Keep in mind that bulk capacitors (electrolytic, tantalum) have too much ESL and resulting impedance to have much effect on voltage ripple. 40kHz is slow enough that they will do a little bit, but only if they are very very close to the MOSFET switch. Anything connected via the breadboard already has too much parasitic inductance between it and the MOSFET to do much good. Beyond that, bulk capacitance will not help at all when it comes to those edges of fast rise times. The only capacitors that generally can have a meaningful impact on ripple with such high harmonic content are ceramic capacitors. But only if they are essentially soldered directly across the pins of something like a TO-220 MOSFET. Even a few nanohenries of parasitic inductance will nullify most of their benefit, and the distance needed to reach nanohenries is on the scale of millimeters.
Honestly, with something so far from ideal like a breadboard and those long wires, adding any input capacitance would be ripple reduction theater more than anything else. The caps will look good sitting there but they won't actually do anything.
Output capacitor is 50v 1500 uF, is it good enough? Do I need bleed resistor? Do I need a ceramic capacitor in parallel to deal with the high frequency noise?
Bulk/electrolytic capacitors on the output are there to deal with load transients, not the output ripple. They are unable to behave like capacitors at all at most switching frequencies. They will have a small effect at 40kHz rather than none at all, but they will do nothing against any harmonic content. Ceramic capacitors are the only capacitors that really matter usually. Your converter is the exception, as the switching frequency is low enough that they can actually still behave like capacitors (albeit ones not nearly as large as they would appear to DC).
Lastly, if I build it on a PCB instead of breadboard, will it perform better?
I suppose, but any performance you might achieve is going to be severely limited by using a microcontroller as your control loop. Between the ADC having less usable bits than you probably believe it does, extremely limited bandwidth, huge amount of phase shift, quantization noise and relying on voltage-mode regulation, it is a losing proposition.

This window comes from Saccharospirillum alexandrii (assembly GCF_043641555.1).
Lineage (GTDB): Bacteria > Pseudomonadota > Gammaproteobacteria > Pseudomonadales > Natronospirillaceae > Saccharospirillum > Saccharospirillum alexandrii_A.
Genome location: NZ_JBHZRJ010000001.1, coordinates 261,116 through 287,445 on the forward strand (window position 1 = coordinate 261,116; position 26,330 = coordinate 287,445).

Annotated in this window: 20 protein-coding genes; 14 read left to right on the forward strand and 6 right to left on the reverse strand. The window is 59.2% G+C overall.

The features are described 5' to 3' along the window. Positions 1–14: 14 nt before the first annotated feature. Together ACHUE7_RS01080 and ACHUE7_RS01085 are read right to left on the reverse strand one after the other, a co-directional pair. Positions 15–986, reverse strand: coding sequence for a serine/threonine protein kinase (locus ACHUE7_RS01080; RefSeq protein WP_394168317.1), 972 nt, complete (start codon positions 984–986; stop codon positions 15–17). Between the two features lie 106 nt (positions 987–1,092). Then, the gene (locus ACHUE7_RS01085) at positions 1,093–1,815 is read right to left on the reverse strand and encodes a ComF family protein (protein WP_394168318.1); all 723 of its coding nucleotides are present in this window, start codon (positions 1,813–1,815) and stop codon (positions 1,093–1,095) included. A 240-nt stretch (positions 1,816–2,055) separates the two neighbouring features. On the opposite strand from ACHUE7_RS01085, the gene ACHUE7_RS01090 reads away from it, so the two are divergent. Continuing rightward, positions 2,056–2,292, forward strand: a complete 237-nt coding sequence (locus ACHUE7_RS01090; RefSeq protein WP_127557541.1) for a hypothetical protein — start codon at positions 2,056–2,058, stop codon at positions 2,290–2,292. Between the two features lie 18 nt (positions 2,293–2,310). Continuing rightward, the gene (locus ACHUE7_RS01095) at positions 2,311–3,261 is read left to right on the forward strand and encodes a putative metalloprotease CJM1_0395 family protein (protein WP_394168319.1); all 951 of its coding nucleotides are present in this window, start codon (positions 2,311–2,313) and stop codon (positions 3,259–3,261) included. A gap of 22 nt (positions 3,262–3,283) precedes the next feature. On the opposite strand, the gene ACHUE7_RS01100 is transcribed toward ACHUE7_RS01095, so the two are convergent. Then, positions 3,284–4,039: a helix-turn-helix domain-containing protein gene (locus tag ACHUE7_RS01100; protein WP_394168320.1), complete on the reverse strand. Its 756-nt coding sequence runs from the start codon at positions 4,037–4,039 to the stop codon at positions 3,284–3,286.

This is true for any voltage regulator - and a switch mode voltage regulator is actually just a linear voltage regulator whose output sets the duty cycle of some PWM generator.
The only reasons to use a microcontroller for this purpose is for educational purposes, or in extremely cost-optimized designs where a microcontroller is already present, and one simply needs to generate a higher voltage at low power feeding an easy/fixed load and without much concern for efficiency or EMI. Frankly, it would be a waste of effort to create a PCB for this controller unless you choose a more practical controller.
You need an analog feedback loop that uses current-mode rather than voltage-mode regulation, and not software control. I'd suggest looking into PWM controller chips - think of them as 555s on steroids - this is what most commercial SMPSes used to be built with. Chips like the TL494 or SG3525. The nice thing about these chips is you can use them to do all sorts of other interesting things too, even build an isolated converter and other interesting things. Even these are kind of old-school now, most new designs use more application specific buck/boost/etc controllers. They can still be useful when you need lots of watts (hundreds) though.
But you will simply not be able to achieve good regulation using the ESP8266, so the boost converter will work as long as your load is well behaved and your boost ratio small enough and your MOSFET doesn't get too hot. But I think you will find yourself getting frustrated very quickly as you run up against the limitations of using a microcontroller as a switching regulator. It is however great for education and learning how switchers work and behave, at least to some degree.